Audiences fall for ‘Love, Simon’

Kacie England, Staff Writer

     We’ve seen it before. A teen in high school lives in the burbs, has a core group of like-minded friends, goes to football games, attends musical practice and passes notes. Somewhere in that muddled mess of hormones, the teenager in high school finds love.

     This storyline floats to the surface time and time again. Some of our most beloved movies revel in this similar plot: “Grease,” “10 Things I Hate About You,” “Clueless,” “Sixteen Candles” and yes, even “High School Musical.”

     Yet, “Love, Simon” retells this idea of high school love in a different manner: a story that is long overdue.

     This Greg Berlanti-directed flick follows the story of Simon Spier (Nick Robinson, “Jurassic World”), a high school boy hiding his sexuality from his friends, family and the entire school.

     One of Simon’s classmates uncovers his hidden gayness and then blackmails him, forcing Simon to help him go out with one of Simon’s girlfriends.

     All the while, the audience learns that Simon is corresponding with another closeted teenage boy who goes by the pen name “Blue.”

     Simon meets his unknown pen pal from a gossip website that the high school students use to dish all of their salacious rumors. The webpage in its majority is filled with unsigned student confessions.  

     This is where things get juicy. Simon begins to fall in love with this mystery emailer.
The duration of the film consists of Simon maneuvering his way through school, friends and family. All the while, he attempts to uncover the identity of his electronic-mail lover and prevent his sexuality from being exposed.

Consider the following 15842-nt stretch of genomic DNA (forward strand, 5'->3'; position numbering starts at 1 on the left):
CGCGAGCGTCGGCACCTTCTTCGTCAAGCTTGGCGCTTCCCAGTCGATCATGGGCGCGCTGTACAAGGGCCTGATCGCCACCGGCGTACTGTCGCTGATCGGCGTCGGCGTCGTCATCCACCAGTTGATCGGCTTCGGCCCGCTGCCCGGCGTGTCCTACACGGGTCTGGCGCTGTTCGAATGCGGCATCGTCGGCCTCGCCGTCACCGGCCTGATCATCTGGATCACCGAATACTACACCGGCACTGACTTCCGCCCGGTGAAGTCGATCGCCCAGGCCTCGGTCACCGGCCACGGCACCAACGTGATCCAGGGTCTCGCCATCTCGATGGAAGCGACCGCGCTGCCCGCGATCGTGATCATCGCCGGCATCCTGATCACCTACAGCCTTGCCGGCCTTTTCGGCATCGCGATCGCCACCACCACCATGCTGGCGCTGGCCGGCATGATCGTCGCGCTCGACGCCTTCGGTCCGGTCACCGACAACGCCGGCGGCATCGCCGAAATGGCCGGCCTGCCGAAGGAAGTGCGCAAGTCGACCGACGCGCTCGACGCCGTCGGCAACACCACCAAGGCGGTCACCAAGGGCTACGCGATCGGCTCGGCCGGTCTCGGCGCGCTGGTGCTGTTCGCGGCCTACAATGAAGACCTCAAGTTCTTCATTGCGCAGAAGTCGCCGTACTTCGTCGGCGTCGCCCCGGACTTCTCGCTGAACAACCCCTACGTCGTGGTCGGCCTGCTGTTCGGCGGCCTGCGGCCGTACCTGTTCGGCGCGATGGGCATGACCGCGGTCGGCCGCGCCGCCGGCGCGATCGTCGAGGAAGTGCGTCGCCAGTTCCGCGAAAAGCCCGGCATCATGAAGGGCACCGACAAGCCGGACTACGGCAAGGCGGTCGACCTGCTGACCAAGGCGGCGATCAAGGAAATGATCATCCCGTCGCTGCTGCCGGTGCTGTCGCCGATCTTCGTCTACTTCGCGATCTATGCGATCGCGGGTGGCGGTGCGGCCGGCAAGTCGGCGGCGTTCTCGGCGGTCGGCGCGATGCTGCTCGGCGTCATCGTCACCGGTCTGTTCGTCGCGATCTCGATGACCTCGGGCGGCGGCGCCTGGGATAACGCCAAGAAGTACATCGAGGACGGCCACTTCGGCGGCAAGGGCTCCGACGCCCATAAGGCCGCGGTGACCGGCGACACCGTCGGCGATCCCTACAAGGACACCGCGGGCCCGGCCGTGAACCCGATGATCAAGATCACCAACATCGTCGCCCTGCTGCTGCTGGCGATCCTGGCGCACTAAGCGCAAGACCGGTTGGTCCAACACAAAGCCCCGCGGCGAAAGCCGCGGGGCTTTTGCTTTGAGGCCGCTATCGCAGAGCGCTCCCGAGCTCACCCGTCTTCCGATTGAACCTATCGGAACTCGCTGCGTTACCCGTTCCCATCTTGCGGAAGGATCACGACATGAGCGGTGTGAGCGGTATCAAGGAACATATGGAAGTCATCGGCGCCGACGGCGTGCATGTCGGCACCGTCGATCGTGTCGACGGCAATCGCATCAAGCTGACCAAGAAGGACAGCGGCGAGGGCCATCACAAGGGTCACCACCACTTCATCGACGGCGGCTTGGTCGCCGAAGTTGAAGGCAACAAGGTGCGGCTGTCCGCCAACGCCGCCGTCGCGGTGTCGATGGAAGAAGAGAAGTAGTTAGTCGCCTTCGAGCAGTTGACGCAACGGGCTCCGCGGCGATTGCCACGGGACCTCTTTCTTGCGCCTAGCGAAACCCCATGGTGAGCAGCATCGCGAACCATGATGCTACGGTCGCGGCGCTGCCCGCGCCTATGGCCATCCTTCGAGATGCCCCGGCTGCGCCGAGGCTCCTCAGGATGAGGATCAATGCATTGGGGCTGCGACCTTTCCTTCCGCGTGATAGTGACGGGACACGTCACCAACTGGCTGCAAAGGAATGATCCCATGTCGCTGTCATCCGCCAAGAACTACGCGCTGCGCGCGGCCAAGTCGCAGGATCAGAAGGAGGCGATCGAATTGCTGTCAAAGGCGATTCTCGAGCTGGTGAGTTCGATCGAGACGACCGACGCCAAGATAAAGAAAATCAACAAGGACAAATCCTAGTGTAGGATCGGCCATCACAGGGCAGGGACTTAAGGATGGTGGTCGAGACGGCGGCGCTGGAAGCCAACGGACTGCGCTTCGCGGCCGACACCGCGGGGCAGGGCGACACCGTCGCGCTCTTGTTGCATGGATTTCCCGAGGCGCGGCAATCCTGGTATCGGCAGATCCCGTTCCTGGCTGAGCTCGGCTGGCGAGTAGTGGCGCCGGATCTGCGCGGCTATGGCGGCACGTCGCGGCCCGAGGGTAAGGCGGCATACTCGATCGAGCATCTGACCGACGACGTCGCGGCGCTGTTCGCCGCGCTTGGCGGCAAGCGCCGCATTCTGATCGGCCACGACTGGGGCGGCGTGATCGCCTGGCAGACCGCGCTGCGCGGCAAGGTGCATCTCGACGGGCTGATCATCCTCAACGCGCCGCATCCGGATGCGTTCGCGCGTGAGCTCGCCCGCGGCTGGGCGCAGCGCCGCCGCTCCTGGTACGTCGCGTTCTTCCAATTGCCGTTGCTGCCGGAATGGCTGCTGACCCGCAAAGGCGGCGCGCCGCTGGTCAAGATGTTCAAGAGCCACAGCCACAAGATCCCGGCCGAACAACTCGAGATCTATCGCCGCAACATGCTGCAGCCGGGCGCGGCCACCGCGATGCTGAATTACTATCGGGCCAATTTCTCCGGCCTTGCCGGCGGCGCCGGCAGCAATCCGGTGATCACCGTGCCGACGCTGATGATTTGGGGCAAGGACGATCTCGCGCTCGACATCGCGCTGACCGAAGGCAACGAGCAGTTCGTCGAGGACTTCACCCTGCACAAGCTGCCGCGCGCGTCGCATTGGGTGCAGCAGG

Simon’s best friend, Leah, is portrayed by Katherine Langford. Langford was most recently applauded for her performance in the Netflix series “13 Reasons Why.”
Jennifer Garner and Josh Duhamel play Simon’s lovable parents.

      This cinematic experience is unlike any other in the way that the audience experiences twenty-first century love. The characters are seen Facetiming, iMessaging, emailing, and listening to tunes through their aux cord rather than holding up boomboxes outside someone’s window.
Falling in love in a 2018 world is different, but no less engaging.

     The movie portrays how young adults today are experiencing romance, not only with its depiction of modern culture, but with its openness to gay love.

     The film was produced by the same producers of “The Fault in Our Stars,” a movie that also pulled at viewer’s collective heartstrings. Knowing that the same crew produced this movie, it’s easy to see why this story is just as heartwarming.

     Ultimately, “Love, Simon” is the movie we have all been waiting for. With this book-based film, you will laugh, cry and fall in love with its suberb cast of coming-of-age characters.

     “Everyone deserves a great love story,” the tagline goes. Now, we’ve got a great movie to go with it.
 

 

“Love, Simon” is based on Becky Albertalli’s novel “Simon vs. The Homo Sapiens Agenda.”